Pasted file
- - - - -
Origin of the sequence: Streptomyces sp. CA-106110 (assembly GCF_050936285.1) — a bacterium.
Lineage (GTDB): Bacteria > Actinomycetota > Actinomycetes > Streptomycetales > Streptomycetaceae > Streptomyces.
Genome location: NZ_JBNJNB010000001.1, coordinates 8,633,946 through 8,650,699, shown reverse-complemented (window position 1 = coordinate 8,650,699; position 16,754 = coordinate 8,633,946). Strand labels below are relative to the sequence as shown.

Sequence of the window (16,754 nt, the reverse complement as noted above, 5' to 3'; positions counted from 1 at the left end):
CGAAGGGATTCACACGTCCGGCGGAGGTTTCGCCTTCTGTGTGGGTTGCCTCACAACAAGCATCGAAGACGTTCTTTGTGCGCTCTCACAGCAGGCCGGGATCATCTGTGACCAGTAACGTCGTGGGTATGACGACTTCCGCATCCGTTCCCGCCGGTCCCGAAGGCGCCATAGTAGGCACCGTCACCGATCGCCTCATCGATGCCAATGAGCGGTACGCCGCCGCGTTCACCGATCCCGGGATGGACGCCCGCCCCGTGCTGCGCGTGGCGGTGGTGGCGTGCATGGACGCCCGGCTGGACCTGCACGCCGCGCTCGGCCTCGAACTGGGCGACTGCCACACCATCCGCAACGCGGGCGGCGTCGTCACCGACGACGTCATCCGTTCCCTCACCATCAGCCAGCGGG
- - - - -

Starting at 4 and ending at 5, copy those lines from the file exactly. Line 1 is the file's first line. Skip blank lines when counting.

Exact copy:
Sequence of the window (16,754 nt, the reverse complement as noted above, 5' to 3'; positions counted from 1 at the left end):
CGAAGGGATTCACACGTCCGGCGGAGGTTTCGCCTTCTGTGTGGGTTGCCTCACAACAAGCATCGAAGACGTTCTTTGTGCGCTCTCACAGCAGGCCGGGATCATCTGTGACCAGTAACGTCGTGGGTATGACGACTTCCGCATCCGTTCCCGCCGGTCCCGAAGGCGCCATAGTAGGCACCGTCACCGATCGCCTCATCGATGCCAATGAGCGGTACGCCGCCGCGTTCACCGATCCCGGGATGGACGCCCGCCCCGTGCTGCGCGTGGCGGTGGTGGCGTGCATGGACGCCCGGCTGGACCTGCACGCCGCGCTCGGCCTCGAACTGGGCGACTGCCACACCATCCGCAACGCGGGCGGCGTCGTCACCGACGACGTCATCCGTTCCCTCACCATCAGCCAGCGGG